You can also search for images on the command line using the docker search command.

$ docker search aspnetcore 

##Pulling our image

If we wanted to pull down the official Microsoft ASP.NET Core image we could use the following command:

$ docker pull microsoft/aspnetcore

We can now run the image on our Azure VM or locally within our virtual machine (from the private lab) like so:

$ docker run -t -i microsoft/aspnetcore /bin/bash

Worst case scenario, depending on your bash - you might end up having to write:

$ winpty docker run -t -i microsoft/aspnetcore bash

There is also the odd chance of getting an error from docker telling: docker: Error parsing reference: "microsoft\\aspnet" is not a valid repository/tag In this case we can either reference the image by its ID, which can be found using docker images or providing an alias by doing docker tag microsoft/aspnetcore aspnet giving it an alias of aspnet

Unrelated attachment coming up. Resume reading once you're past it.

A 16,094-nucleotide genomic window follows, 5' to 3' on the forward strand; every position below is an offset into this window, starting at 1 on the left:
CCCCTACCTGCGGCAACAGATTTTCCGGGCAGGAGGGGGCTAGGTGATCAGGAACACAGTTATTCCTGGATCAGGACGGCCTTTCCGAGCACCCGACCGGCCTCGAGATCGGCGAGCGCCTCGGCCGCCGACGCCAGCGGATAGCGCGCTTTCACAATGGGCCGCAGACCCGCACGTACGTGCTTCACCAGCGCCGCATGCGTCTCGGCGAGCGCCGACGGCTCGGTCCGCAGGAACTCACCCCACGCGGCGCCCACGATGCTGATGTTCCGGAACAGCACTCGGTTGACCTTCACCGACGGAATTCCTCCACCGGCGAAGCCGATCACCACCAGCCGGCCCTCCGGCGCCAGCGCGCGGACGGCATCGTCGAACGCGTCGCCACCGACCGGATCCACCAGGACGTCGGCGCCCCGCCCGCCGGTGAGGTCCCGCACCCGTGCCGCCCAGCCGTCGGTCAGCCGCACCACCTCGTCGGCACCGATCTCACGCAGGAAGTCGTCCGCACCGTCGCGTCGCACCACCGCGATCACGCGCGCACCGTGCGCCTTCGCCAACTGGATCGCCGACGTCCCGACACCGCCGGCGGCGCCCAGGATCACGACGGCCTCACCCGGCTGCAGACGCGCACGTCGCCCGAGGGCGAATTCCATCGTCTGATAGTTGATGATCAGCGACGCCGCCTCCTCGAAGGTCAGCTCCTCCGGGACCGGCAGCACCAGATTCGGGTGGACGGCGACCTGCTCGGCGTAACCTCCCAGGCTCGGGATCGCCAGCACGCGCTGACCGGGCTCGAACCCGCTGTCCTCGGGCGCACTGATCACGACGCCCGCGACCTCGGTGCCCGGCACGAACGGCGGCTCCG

##Updating an image

There are two ways of updating an image. We can either create a Dockerfile with the instructions needed to create the desired image, or we can commit our changes to an image. Since we'll be diving into Dockerfiles in the next section we'll look at commiting changes to an image here.

To update an image we first need to create a container from the image we'd like to update.

$ docker run -t -i microsoft/aspnetcore /bin/bash
root@0b2616b0e5a8:/#

Note: Take note of the container ID that has been created, 0b2616b0e5a8, as we'll need it in a moment (this is the short id of the container).

Inside our running container we can add a file or install something using apt-get. For simplicity we'll just create a few files, and once that is done we'll exit our container using the exit command.